In the crucial swing states of Iowa and Colorado, President Barack Obama leads Mitt Romney among “likely” voters and registered voters, according to two new CallFire polls. In the Hawkeye State, the President is ahead by a 50 percent to 47 percent margin with both groups. In Colorado, Obama maintains a one-point edge with registered voters and “likely” voters, 49 to 48.
The Iowa poll, conducted this week via cell phones and landlines, reached out to 1,082 registered voters and 891 self-described “likely” voters throughout the state. Of the total sample, 33 percent of “likely” voters identified with the Democratic Party, 31 percent with the Republican Party, and 35 percent listed themselves as “independent.” Among registered voters, 33 percent identified with the Democratic Party, 31 percent with the G.O.P. and 35 percent as independent.
The Colorado poll, also conducted this week via cell phones and landlines, reached out to 927 registered voters and 839 self-described “likely” voters throughout that state. Of the total sample, 34 percent of “likely” voters identified with the Democratic Party, 32 percent with the Republican Party, and 33 percent listed themselves as “independent.” Among registered voters, 34 percent identified with the Democratic Party, 32 percent with the G.O.P. and 33 percent as independent. In both polls, the margin of error among registered voters is +/- 3.1 percent; among likely voters, the margin is +/- 3.4 percent.
Using SmartVAN data and CallFire telephone services, the polls build on the recent partnership between CallFire and NGP VAN that provides state-of-the-art voice broadcast and automated survey functionality to Democrats and progressives. CallFire (callfire.com), a leader in voice and text communication solutions that help companies and organizations grow, teamed with NGP VAN (ngpvan.com), the technology provider used by virtually every Democratic candidate and progressive group conducting a field campaign, including President Obama’s organization.
In addition to the overarching question of presidential preference by the sample population, the CallFire polls probed various issues and attitudes among Iowa and Colorado voters:
- When asked which candidate would be better for women’s issues, 61 percent of “likely” voters in Iowa said President Obama while 36 percent named Gov. Romney. In Colorado, 64 percent of “likely” voters named the President, 33 percent Gov. Romney.
- When asked, “Do you think you are personally better off today than you were at the end of George W. Bush’s term?” 52 percent of “likely” voters in Iowa answered “better off” and 33 percent answered “worse.” In Colorado, 46 percent responded “better off,” while 39 percent answered “worse.”
- In response to the question, “Do you think that President Obama’s medical reforms will ultimately raise, lower, or leave medical costs unaffected?” 41 percent of “likely” voters in Iowa said that it will raise costs, while 47 percent said it would lower them. In Colorado, 39 percent said costs would rise; 44 percent said that costs would drop.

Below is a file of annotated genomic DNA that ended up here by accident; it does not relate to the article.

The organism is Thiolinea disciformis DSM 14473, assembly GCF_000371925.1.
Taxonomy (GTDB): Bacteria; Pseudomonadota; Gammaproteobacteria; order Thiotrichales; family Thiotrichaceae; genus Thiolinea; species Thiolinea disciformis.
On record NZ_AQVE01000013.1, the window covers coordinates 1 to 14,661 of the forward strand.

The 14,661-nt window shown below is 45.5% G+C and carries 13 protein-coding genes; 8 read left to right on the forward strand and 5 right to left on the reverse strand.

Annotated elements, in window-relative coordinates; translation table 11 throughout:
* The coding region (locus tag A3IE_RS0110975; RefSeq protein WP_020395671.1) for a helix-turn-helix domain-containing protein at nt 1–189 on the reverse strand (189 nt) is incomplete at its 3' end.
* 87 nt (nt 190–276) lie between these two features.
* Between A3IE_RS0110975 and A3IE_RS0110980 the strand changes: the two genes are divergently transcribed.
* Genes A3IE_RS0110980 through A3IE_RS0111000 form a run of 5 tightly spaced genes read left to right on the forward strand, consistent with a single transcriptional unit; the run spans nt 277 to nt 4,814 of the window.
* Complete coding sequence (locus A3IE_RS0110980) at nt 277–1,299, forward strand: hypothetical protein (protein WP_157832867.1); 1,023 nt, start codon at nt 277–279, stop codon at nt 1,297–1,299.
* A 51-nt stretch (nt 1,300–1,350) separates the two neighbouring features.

- When asked to assess responsibility for “being obstructive to the economic recovery,” 51 percent of “likely” voters in Iowa put the onus on “Republicans in Congress,” while 42 percent blamed the Obama Administration. In Colorado, 48 percent cited the Republicans in Congress, 42 percent the Administration.
With the campaign in its final week, candidates and issue campaigns across the U.S. are using the CallFire platform, now fully integrated to provide reliable, affordable voice communications and constituent outreach. These campaigns are currently conducting voter identification and persuasion, grassroots fundraising, rally crowd building, volunteer recruitment, get out the vote (GOTV), and other activities.
In addition to fueling campaign outreach to voters across the U.S. and in the key swing states, such as Iowa and Colorado, CallFire has conducted a series of surveys. These surveys measure voter pulse points and offer a broader “voice” to the public through CallFire’s telephony-based communications that are helping to “democratize” and mobilize American voters in an entirely new way.
Seated at the intersection of technology and politics, these telephony-driven voter surveys are a part of the spectrum of offerings from CallFire and NGP VAN. But they represent just a fraction of the grassroots juggernaut in play this fall. Through its state-of the art telephony-based voice and text communications services, CallFire is able to offer the same voter outreach tools, available to the Obama campaign, to thousands of other national, state and local campaigns.
Based in Santa Monica, Calif., CallFire (callfire.com) simplifies telephony, making sophisticated, expensive carrier class telecom capabilities available through an affordable, easy-to-use GUI and API platform. Any business, from start-up to enterprise, can reach its customers on any device, over voice or text, using CallFire’s massively scalable, cloud telecom platform. CallFire products include Voice APIs, Business Text Messaging, Voice Broadcast, Local Phone Numbers, Call Tracking, IVR, Power Dialing for agents and more. Call analytics enable CallFire’s 50,000 users to reach customers more often using text marketing, virtual numbers, auto dialers and mobile messaging.
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